So, what does it mean when Democrats claim more legislative leadership positions than Republicans in a solidly red state? Especially when a Democrat from Omaha wins the Appropriations Committee chairmanship? Sen. Heath Mello of Omaha is the first Democrat in 64 years to be elected Appropriations chairman.
One wag called the latter “a sign of the apocalypse.” Others see the choices as a signal that Gov. Dave Heineman and Republican Party leaders overstepped in trying to influence legislative matters. Maybe so. Party matters, despite the Legislature’s official nonpartisanship, but legislators pride themselves on the body’s independence.
Don’t discount the personal factors, either. Nebraska lawmakers traditionally choose their leaders based on personality and management skills as much as on politics. Votes are more likely to favor the senators perceived to be competent, fair and easy to work with than those who adhere to a particular point of view. Senators who antagonize too many colleagues don’t get elected, no matter what their party connections may be.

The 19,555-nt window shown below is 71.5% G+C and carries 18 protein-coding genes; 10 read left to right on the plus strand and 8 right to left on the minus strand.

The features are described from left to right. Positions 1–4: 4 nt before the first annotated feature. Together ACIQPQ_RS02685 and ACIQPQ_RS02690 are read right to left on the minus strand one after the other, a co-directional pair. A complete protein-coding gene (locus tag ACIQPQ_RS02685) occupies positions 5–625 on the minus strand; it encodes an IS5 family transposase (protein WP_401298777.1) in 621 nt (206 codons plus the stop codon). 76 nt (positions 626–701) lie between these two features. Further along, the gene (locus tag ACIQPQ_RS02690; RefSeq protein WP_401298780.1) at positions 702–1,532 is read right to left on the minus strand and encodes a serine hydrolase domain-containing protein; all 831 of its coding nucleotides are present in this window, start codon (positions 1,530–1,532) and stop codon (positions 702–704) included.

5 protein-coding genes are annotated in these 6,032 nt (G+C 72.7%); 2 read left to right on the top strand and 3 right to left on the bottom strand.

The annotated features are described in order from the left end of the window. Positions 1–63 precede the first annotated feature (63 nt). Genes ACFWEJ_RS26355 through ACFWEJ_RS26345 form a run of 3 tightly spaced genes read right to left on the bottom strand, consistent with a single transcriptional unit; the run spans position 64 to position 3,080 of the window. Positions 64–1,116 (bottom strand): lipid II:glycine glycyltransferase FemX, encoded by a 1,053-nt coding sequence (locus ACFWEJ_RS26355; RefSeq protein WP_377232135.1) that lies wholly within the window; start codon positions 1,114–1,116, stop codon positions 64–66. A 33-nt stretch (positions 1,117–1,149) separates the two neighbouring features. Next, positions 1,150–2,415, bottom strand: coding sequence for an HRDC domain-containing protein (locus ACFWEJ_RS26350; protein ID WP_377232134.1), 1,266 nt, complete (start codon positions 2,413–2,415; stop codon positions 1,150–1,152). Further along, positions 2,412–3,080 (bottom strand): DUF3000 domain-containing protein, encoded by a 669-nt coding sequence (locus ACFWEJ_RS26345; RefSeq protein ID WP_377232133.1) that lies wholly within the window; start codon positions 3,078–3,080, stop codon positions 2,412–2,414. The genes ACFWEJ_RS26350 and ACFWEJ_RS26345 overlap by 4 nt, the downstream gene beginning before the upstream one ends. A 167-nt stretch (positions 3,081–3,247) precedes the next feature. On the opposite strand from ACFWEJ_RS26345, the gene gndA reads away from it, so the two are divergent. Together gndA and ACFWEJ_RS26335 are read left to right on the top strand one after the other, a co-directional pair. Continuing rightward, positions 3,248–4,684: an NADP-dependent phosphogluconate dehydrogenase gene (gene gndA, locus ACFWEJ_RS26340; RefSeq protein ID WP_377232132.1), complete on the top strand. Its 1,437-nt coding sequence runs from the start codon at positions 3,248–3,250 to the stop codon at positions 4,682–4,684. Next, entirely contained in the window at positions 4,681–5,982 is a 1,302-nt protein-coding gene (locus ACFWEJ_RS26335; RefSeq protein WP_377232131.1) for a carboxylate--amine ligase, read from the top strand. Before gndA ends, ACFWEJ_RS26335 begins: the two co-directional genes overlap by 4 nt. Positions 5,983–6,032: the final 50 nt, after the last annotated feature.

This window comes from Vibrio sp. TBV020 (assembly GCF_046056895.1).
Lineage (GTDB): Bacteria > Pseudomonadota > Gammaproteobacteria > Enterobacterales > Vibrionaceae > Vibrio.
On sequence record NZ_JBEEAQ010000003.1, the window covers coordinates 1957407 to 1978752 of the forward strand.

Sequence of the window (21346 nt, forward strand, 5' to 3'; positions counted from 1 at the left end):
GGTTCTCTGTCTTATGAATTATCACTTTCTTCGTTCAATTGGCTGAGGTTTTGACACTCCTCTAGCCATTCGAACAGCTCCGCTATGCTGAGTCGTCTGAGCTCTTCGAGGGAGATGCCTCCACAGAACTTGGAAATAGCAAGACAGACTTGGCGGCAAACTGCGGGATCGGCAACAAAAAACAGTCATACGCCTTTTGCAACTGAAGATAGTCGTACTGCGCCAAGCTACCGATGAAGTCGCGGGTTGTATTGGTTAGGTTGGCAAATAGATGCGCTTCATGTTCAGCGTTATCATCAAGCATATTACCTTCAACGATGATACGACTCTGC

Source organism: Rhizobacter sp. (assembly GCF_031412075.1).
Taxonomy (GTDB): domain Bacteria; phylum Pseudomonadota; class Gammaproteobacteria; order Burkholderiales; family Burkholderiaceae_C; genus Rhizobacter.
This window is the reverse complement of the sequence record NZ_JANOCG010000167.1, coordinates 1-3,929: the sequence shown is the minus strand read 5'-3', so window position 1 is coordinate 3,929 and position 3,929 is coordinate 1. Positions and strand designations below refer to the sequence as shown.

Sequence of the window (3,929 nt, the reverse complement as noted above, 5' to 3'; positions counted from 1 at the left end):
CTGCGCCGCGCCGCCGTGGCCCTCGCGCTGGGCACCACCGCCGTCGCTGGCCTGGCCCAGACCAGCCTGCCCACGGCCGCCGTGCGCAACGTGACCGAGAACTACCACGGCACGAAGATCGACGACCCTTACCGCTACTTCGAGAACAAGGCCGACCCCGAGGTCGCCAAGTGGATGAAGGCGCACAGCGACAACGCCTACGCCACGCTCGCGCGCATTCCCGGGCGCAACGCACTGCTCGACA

Political affiliations would matter in a system where committee chairmen control the committee agenda and can keep bills from seeing the light of day. In the Nebraska Legislature, however, all bills must receive a public hearing and lawmakers can vote to pull a bill from committee if a chairman refuses to take a vote on advancing it.
Occasionally, the system produces odd results. Sen. Bill Avery of Lincoln, a Democrat who chairs the Government, Military and Veterans Affairs Committee, has found himself opposing bills that other committee members voted to advance.